I need hand holding really and guess I'm just really thinking out loud, but would welcome input.

Dhorse is 23 and has been on permanent loan to me for 6 years. His owner is a good friend of mine and cares about him deeply, as do I. He's on full loan because selling him to me was too final for my friend, and he's spoilt and mollycoddled by both of us (when she sees him) and he wants for nothing. I've been meeting all his costs for the last 6 years (happy to do so), as you'd expect of a full loan and my friend trusts me to make decisions in Dhorses best welfare.

Everything has been hunky dory and the arrangement has worked very well for 6 years, except... Dhorse has just been diagnosed with Cushings and EMA. I haven't told my friend yet, as she is away. I'm dreading it.

Money for vets fees to a point are a non-issue (DH and I meet them and will continue to do so), but it's really how the hell I have a conversation with her about what is in Dhorses best interests.

He's persistently lame in trot (although comfortable at walk), suffers from laminitis on and off, depending on how well we manage him - i.e. turn him out (happy horse) or starve him in a shed, (hideously miserable horse), he's not ridden anymore because of the lameness issues, but he's a field companion to my youngster when he's out (so does have a job and purpose), but I'm thinking that the time he is PTS is coming quickly because his disease is progressing.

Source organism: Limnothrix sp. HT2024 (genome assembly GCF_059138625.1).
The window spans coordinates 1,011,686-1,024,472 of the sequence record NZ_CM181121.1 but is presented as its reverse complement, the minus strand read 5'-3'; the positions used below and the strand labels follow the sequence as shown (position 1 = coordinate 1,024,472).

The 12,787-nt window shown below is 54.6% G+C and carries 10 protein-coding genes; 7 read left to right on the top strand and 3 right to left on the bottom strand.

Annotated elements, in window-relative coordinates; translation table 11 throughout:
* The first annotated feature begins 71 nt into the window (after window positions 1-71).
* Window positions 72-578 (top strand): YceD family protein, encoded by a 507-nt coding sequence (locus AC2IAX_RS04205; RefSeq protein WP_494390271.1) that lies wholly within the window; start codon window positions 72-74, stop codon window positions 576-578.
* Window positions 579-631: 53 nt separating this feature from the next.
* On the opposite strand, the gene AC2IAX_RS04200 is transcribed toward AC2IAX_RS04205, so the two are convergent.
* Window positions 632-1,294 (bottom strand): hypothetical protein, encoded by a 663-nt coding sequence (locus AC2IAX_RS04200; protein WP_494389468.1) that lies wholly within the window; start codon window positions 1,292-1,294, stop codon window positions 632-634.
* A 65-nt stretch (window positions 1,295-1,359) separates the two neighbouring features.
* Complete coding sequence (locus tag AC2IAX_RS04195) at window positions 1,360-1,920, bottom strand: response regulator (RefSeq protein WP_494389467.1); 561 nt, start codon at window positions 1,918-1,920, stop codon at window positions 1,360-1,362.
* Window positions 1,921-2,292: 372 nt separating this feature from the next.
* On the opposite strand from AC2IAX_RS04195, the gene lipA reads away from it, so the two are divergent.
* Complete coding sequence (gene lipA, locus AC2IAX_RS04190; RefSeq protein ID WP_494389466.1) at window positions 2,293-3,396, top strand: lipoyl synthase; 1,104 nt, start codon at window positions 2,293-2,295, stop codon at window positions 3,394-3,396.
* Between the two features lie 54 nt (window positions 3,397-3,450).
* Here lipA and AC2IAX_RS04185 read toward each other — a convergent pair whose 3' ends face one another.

I basically need to agree with my friend at what point enough is going to be enough, who has the final say and who does the deed. sad. Whilst we will meet his vet costs, DH is a practical farmer, so is not sentimental about animals unless it's his working dog and has said that he is unhappy about spending lots of money on vets fees for an ancient horse who's had a good life and which in reality, is a view I have to respect.

If you were my friend, how would you appreciate this subject being broached with you? She does put her horses best interests first and can make difficult decisions, but this boy is mega special because she bred him herself, she had to put his mother down in December, he got her through a really nasty divorce and a lot of life shit, and his death will be the end of an era for her because he is the last horse bred from her first stallion. She will be devastated at the news.

Just looking for some ideas and advice really.